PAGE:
About half way through the 2015 calendar year, employers are approaching the first required reporting cycle under Section 6055 and 6056, and several other changes on the horizon for 2016. This is especially true for employers that can be called both ‘large’ and ‘small’ depending on which of the myriad mandates at issue.

Take a hypothetical California employer with 48 full time employees, and 12 part time employees who each work 25 hours per week. If we were talking about group size in the insurance market, in 2015 this would be a ‘small’ employer, as less than 50 employees are eligible for coverage. However, in the Applicable Large Employer (ALE) context, this is employer is ‘large’ (over 50 FT and FTE employees when using the ACA formula). And to further complicate things, come 2016, this employer loses their ‘small’ group status in the market because the same formula used to determine ALE status under the ACA will now be used to determine group size in the market as well. FTEs are counted by aggregating hours of service worked in a month by all employees who average under 30 hours of service per week (but not exceeding 120 hours/month for any single employee), and dividing the total by 120. For example, 10 part time employees averaging 15 hours per week would result in 5 FTEs.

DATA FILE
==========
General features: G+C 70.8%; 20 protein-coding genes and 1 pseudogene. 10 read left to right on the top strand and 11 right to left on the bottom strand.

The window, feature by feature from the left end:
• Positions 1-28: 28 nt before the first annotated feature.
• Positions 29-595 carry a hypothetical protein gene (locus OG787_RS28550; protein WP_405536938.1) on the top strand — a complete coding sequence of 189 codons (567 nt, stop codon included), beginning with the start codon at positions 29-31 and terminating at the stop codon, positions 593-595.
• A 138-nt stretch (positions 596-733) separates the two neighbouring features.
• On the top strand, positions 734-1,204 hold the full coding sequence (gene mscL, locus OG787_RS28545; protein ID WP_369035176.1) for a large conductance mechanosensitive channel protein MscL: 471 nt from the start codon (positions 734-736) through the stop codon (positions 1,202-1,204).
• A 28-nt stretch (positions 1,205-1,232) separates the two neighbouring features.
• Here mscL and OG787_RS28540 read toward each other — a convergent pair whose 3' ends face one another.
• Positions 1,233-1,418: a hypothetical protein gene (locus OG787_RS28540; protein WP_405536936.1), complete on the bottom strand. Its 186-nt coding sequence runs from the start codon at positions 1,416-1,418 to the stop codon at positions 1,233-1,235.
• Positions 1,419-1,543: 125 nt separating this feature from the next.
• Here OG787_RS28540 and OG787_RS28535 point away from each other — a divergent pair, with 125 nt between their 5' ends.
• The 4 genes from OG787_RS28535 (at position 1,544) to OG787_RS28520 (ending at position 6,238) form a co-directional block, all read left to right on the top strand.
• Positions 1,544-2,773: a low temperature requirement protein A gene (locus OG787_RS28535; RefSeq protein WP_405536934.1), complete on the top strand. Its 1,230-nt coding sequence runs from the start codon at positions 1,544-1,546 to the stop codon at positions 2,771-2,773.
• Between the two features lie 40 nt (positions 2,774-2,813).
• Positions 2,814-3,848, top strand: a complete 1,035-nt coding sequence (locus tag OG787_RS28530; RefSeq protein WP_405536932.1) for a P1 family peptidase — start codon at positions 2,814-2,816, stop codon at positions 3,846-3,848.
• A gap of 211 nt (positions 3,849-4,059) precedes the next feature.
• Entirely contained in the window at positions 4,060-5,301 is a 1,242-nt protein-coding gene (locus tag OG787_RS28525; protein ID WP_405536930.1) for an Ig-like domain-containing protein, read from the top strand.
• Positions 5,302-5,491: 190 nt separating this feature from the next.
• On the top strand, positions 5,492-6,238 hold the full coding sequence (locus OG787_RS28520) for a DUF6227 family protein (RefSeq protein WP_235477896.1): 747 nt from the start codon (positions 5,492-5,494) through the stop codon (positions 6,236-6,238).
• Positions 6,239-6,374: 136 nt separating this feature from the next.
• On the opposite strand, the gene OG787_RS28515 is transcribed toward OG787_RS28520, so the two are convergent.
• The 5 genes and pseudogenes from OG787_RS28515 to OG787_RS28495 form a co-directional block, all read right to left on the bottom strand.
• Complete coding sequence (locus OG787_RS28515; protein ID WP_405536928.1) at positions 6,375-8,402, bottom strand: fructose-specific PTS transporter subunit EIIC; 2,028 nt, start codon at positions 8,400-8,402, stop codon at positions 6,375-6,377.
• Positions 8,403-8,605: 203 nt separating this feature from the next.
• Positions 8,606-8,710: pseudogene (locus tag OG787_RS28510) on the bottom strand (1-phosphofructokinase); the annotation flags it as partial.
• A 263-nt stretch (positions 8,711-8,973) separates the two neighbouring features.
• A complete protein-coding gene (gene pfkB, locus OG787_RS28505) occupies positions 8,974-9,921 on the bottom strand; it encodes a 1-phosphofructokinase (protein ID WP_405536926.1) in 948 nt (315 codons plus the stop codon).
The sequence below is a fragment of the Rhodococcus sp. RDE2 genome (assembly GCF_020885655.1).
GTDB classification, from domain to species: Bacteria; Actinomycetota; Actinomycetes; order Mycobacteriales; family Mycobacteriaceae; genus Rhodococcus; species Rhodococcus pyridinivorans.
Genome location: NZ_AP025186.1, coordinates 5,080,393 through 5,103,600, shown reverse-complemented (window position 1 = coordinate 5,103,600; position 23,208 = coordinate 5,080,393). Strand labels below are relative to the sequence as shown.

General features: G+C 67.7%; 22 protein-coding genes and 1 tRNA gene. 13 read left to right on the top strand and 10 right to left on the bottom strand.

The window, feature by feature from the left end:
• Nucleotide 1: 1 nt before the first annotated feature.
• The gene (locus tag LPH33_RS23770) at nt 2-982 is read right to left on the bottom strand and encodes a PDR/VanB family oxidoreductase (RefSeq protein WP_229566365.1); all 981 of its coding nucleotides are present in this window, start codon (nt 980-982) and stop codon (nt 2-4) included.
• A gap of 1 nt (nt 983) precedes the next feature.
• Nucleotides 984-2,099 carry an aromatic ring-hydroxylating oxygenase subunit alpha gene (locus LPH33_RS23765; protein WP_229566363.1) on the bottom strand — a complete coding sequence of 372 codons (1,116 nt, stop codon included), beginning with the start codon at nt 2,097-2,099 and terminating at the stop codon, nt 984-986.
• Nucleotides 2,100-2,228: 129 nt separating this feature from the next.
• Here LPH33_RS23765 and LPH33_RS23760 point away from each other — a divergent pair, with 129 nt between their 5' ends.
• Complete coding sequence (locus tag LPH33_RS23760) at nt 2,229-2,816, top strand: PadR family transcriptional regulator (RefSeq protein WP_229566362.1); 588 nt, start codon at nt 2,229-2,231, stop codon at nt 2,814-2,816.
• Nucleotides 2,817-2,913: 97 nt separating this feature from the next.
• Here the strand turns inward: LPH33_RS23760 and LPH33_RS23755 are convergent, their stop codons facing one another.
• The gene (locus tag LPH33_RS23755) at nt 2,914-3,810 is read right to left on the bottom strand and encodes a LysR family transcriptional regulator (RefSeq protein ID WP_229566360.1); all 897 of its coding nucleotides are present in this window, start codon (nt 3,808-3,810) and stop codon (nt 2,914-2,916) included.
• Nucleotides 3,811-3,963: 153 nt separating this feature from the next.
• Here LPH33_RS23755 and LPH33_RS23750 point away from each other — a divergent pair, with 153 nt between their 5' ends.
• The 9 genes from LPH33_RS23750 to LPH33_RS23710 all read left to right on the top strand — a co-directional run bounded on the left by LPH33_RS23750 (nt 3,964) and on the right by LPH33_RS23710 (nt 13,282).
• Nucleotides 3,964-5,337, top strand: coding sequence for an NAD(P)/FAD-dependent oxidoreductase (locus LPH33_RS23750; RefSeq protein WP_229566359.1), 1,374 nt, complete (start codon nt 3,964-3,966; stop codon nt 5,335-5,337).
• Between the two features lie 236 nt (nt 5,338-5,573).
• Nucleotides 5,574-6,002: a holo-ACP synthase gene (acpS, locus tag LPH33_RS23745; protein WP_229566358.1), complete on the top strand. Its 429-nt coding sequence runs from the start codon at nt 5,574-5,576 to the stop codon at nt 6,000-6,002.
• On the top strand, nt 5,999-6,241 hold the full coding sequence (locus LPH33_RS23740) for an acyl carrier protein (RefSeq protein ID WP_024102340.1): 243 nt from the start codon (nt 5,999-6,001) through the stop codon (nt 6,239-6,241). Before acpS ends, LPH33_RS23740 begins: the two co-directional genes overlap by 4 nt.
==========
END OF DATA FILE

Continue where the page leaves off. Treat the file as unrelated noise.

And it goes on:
Employers with headcounts hovering near 50 or near 100 should ensure they have the proper true counts on file. All counts are based on business days in the prior calendar year. So to determine an employer’s stats as an ALE or ‘small’ or ‘large’ group in 2016, the average headcount for all business days in 2015 would be used. As a reminder, all employers with 50 or more FT and FTE (as measured in 2014) will need to file forms 1094-C and 1095-C in early 2016, regardless of the 4980H transition that may apply based on their size.

As a reminder we are here to help you not only navigate these ACA challenges but help you build a short and long-term strategy to meet your business needs.

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Heffernan Employee Benefits Legislative Updates and Employer HR Alerts are published as an information source for our clients and colleagues. It is general in its nature and is not intended to be and should not be used as a substitute for specific legal advice.